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Latest examination recommends Lucy stay at Edmonton Valley Zoo

Lucy the elephant walks with her handlers at Edmonton's River Valley Zoo on September 17, 2009.
Lucy the elephant walks with her handlers at Edmonton's River Valley Zoo on September 17, 2009. THE CANADIAN PRESS/Ian Jackson

After another examination by the University of Calgary School of Veterinary Medicine, the Edmonton Valley Zoo says results continue to show that Lucy the elephant should not be moved to a sanctuary.

Instead, the zoo plans to reach out to experts on older elephants and possibly make changes to her enclosure to keep her comfortable in her old age.

Animal rights activists have been calling for Lucy to be moved for a number of years, citing things like the elephant’s cramped space, Edmonton’s cold weather and the fact that Lucy is alone as reasons to relocate her.

In 2016, the Edmonton Valley Zoo was named as the fourth worst zoo for elephants by the organization In Defence of Animals. It was the seventh year in a row the zoo was on the group’s annual list. In 2017, the Edmonton Valley Zoo received a “dishonourable mention” regarding Lucy. The zoo was not on the 2018 list.

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READ MORE: Animal rights group ranks Edmonton zoo fourth-worst for elephants

Lucy, a 44-year-old African elephant, has lived at Edmonton’s zoo since 1977. The zoo has long maintained that moving her to a sanctuary would worsen her condition or kill her.

In 2016, Lucy’s condition was reviewed by an independent veterinarian. At the time the vet said Lucy was suffering from dental and respiratory issues even then, but if the zoo chose to move her she was “highly likely” to “potentially” die en route to a sanctuary.

The latest examination, performed in November, showed that Lucy has several respiratory issues.

Lindsey Galloway, executive director of the Edmonton Valley Zoo, said the condition means Lucy likely feels like she’s breathing through a straw when she breathes through her trunk.

“So she’s a mouth breather, which is just absolutely unusual for an elephant,” he said. “It causes other problems as well, because she has to control her breathing while she eats as well. But her condition appears to be worse. We took pictures, or rather the one vet took pictures, we compared that to 2016 and we found that the passageway is narrowing.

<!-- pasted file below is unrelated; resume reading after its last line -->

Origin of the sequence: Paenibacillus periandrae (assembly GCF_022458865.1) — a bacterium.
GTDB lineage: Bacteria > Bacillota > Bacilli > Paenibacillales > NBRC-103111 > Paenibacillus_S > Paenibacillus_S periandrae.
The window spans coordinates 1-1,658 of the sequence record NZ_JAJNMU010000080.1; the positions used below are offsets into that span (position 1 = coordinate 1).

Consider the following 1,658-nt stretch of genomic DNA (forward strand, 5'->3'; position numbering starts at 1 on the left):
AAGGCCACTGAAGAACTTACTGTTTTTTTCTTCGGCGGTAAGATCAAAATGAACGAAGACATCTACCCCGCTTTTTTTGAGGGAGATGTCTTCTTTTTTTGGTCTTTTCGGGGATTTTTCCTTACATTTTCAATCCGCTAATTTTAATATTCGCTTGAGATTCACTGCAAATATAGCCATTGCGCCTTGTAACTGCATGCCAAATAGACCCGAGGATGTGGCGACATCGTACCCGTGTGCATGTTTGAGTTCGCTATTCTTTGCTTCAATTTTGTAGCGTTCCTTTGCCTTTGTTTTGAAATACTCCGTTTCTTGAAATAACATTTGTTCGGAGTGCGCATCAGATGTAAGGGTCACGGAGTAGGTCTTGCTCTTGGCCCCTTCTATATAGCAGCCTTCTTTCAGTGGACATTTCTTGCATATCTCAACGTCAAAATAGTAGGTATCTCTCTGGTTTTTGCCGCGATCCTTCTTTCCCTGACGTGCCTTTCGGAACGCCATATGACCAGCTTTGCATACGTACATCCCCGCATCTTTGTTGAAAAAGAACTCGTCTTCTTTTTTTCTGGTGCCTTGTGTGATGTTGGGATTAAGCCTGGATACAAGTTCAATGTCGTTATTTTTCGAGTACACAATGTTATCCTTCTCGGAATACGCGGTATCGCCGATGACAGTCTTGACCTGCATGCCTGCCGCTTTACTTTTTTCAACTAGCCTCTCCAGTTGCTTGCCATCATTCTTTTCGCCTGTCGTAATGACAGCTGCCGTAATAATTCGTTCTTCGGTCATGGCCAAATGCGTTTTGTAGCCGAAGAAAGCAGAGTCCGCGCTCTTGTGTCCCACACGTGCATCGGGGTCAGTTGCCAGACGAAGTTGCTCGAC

“So she struggles to breathe every day.”

LISTEN BELOW: Edmonton Valley Zoo executive director Lindsey Galloway joins 630 CHED Mornings

She also has some issues with her molars. The report says they’re growing crooked and affecting the shape of her skull which affects her breathing. But, Galloway says, the risk of putting her under anesthetic to repair the teeth is that she likely won’t survive it and the surgery isn’t expected to make a drastic change to her condition.

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“So we have some tough choices, just like anyone with an elderly parent, we’ve got some tough choices ahead, but we hope that we have another 10 years with her and we’ll work hard to make her comfortable.”

According to Galloway, moving the elderly elephant would be “unethical.” Instead, the zoo plans to make changes to her enclosure and routine to make her as comfortable as possible.

READ MORE: City of Edmonton defending Lucy’s care after ‘dishonourable mention’ on Worst Zoos for Elephants list

The zoo reportedly plans on reaching out to outside experts who specialize in working with geriatric elephants to learn more about what could be done for Lucy.

“We want to look at international best practice so we make smart calls,” Galloway said. “But we’ve as a group, the elephant care management team here have been talking about this for several months.”

Lucy has received international attention over the last decade or so as more and more zoos move away from keeping elephants in captivity. Former game show host and animal advocate Bob Barker even paid a visit to Lucy in 2009.

READ MORE: Bob Barker takes Free Lucy campaign to elephant’s Edmonton zoo

Galloway said the zoo performs quality of life assessments on all of its elderly animals, including Lucy, and says if it comes to the point where euthanizing her is the most humane option, that’s a choice they’ll make if and when they come to it.

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